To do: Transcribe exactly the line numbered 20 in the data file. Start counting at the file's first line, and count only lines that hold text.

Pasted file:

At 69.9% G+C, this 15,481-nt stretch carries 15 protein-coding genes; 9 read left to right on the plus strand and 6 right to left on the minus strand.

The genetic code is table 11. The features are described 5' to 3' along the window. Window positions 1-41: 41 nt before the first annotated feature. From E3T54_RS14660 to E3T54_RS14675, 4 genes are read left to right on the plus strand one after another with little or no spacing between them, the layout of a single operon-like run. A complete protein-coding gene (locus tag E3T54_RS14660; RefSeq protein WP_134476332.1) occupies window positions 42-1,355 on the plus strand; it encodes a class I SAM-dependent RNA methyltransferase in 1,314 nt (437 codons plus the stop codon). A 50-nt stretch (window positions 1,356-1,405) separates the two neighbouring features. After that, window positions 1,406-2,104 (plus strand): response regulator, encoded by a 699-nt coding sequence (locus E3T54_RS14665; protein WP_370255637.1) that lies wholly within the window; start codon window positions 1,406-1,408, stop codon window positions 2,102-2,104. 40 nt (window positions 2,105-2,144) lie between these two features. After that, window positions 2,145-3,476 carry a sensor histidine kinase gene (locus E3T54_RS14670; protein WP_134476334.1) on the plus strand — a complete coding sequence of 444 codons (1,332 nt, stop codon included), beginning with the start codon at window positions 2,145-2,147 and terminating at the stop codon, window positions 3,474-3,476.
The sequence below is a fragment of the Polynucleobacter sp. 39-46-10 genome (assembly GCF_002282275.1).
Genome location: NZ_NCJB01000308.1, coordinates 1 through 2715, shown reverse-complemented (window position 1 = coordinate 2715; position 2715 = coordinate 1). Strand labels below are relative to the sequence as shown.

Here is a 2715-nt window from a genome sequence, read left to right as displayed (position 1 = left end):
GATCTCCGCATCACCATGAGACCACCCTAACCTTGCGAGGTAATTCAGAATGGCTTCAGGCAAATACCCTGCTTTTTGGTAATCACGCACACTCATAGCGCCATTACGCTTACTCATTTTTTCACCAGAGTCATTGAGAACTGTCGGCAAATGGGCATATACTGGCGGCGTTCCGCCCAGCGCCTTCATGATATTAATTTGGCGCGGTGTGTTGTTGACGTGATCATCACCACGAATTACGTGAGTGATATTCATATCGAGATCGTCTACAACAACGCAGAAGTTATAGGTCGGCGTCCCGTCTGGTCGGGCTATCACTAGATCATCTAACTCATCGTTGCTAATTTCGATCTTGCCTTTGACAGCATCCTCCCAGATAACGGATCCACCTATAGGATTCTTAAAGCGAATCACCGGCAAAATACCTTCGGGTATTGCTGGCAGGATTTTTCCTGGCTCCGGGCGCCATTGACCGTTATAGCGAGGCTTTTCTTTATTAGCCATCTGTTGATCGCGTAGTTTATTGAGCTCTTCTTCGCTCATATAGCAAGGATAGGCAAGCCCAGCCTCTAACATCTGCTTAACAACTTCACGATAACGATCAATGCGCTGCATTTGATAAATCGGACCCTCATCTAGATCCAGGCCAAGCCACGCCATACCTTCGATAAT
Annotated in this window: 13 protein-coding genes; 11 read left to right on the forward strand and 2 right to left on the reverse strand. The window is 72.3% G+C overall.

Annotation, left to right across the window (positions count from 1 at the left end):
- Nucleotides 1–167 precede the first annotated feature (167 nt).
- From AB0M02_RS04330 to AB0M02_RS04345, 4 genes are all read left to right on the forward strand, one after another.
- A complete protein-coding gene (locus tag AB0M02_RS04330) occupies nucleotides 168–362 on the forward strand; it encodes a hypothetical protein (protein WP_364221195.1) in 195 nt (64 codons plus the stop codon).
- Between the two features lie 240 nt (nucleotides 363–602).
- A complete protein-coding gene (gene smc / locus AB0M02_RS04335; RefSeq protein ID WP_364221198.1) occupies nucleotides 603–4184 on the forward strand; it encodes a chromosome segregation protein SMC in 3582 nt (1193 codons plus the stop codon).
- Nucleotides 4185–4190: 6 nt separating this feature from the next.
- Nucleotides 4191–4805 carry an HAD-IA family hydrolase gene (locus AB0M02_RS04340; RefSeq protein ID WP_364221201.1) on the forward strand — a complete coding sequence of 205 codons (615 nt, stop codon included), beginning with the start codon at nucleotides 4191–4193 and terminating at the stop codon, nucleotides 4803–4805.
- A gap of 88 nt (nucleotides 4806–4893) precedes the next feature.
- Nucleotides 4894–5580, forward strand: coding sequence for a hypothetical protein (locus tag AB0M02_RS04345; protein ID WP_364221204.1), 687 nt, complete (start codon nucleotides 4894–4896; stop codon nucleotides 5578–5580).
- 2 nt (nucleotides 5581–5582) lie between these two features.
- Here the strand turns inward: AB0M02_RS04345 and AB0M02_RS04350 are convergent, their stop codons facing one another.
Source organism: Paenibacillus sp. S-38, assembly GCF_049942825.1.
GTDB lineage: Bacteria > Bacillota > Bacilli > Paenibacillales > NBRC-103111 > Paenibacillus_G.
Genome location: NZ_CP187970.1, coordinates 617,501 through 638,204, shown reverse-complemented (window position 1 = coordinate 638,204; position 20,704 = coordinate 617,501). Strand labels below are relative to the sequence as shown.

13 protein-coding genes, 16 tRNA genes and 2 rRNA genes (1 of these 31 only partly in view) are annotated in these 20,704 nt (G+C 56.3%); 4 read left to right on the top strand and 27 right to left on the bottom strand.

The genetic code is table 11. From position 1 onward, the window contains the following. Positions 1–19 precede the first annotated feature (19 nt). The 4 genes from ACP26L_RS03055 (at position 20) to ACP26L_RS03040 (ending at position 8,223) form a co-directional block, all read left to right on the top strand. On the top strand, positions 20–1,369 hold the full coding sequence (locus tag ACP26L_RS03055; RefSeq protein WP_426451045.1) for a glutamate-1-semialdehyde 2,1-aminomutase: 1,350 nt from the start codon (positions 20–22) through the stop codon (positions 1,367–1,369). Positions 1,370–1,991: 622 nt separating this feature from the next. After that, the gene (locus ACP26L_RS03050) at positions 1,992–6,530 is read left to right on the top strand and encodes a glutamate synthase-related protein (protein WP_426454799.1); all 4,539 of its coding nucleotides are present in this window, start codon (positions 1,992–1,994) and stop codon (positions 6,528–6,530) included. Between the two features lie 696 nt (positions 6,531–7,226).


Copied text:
Source organism: Paenibacillus sp. S-38, assembly GCF_049942825.1.